1,4-dioxane is a synthetic industrial chemical, classified as a volatile organic compound, that was commonly used as a stabilizer of chlorinated solvents, paint strippers, greases and waxes. It is a flammable liquid and a fire hazard and potentially explosive, according to the U.S. Environmental Protection Agency. The EPA has classified 1,4-dioxane as “likely to be carcinogenic to humans” by all routes of exposure.

PFAS and 1,4-dioxane are known as “emerging contaminants” because they were identified relatively recently and were not regulated or event tested for by environmental and health agencies.

New York in 2020 was the first state in the U.S. to set maximum contaminant levels for PFAS and 1,4 Dioxane. The State Department of Health set the MCL for both at 10 parts per trillion.

Emerging contaminants: a widespread problem

Groundwater contamination by PFAS and 1,4-dioxane is likely widespread across Long Island, which relies on a network of underground aquifers for its drinking water supply. PFAS has been detected at one of the Riverhead Water District’s wells so far and the district is presently working to install a filtration system at the well, located at a two-well plant site on Middle Road in Riverhead. The district blends water pumped from the two wells so that the water provided to water district customers meets state drinking water standards.

Recent sampling at existing monitoring wells at the Riverhead landfill, which closed in 1993, showed maximum concentrations of 110 parts per trillion for PFOA, more than 10 times the state limit and 49 parts per trillion for PFOS, RiverheadLOCAL reported in September. The state began testing drinking water wells downgrading of the landfill — it had identified 15 private wells at risk — for the chemical contaminants.

Significant detections of PFAS in groundwater at the southern border of the former U.S. Navy aerospace manufacturing site in Calverton were disclosed by the Navy a year ago. PFAS levels at monitoring wells there exceeded the state limit. The Navy first learned of the PFAS contamination at it fence line monitoring system there in September 2016, but did not make its findings public until November 2020. The Navy had previously disclosed PFAS contamination on the property itself and continues to investigate the extent of the contamination of the soil and groundwater onsite. The Navy has denied responsibility for any offsite remediation, despite pressure from U.S. Sen. Charles Schumer and Rep. Lee Zeldin.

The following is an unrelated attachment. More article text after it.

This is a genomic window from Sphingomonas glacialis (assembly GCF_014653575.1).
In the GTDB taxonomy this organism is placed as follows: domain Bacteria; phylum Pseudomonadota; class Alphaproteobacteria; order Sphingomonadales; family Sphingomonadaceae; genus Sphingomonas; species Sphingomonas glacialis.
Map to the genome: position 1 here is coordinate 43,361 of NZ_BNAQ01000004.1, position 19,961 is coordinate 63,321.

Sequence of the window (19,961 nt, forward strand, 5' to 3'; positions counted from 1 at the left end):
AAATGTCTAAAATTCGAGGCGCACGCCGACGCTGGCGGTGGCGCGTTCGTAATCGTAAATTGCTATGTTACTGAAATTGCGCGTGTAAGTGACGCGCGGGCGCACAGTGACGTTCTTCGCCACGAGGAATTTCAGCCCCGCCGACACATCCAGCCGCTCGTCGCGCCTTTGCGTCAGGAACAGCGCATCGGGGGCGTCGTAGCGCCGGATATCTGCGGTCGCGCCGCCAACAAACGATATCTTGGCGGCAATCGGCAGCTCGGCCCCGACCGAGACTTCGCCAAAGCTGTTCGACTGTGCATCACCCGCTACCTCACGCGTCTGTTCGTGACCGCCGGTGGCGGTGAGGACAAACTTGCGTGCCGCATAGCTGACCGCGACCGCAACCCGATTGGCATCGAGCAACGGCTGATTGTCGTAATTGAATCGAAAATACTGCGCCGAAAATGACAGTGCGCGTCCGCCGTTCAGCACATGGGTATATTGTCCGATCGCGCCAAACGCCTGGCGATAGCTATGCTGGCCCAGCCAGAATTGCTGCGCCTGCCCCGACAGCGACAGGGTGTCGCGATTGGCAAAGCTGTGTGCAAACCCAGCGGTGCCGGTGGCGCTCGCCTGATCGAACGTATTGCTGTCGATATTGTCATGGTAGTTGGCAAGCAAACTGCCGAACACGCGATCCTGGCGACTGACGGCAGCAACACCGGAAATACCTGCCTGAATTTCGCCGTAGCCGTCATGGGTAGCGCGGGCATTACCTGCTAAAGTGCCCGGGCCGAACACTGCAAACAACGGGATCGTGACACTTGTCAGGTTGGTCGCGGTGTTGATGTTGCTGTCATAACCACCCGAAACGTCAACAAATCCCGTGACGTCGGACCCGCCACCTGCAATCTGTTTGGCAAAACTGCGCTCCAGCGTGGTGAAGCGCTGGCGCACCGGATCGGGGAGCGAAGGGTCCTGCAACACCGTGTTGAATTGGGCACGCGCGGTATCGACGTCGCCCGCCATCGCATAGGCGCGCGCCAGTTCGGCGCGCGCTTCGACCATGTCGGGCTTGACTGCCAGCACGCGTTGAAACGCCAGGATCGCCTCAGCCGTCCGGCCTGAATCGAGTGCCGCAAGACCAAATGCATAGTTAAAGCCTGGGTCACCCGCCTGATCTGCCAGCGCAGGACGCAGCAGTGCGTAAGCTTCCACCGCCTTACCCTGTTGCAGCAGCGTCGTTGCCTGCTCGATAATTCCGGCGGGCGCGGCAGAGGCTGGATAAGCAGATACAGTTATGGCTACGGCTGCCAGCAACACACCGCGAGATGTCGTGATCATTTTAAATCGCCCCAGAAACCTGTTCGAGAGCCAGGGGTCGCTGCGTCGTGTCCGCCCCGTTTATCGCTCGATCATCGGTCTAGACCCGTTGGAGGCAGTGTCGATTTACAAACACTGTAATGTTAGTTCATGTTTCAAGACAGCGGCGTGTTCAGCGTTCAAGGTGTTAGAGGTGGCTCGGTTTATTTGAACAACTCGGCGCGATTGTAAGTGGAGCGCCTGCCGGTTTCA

There are 128 homes without access to public water south and southeast of the former Navy site in Calverton, where Northrop Grumman manufactured and tested military jets and equipment for decades. Sampling by the Suffolk County Department of Health Services and the Suffolk County Water Authority last year found PFAS in 15% of the private wells in the area. The homes are about every divided between Riverhead and Brookhaven towns. The Riverhead Water District and the Suffolk County Water Authority have both applied for federal funding to provide public water to the homes, located in Manorville and Calverton.The fate of that funding rests with the outcome of negotiations over the hotly contested infrastructure bill in Congress.

There are 198 private wells in the Town of Riverhead, Riverhead Water District Superintendent told RiverheadLOCAL in September.

The town last November authorized a federal product liability lawsuit against three major manufacturers of PFAS, seeking damages related to the Riverhead Water District’s drinking water supply. That action was filed in federal district court in February and remains pending.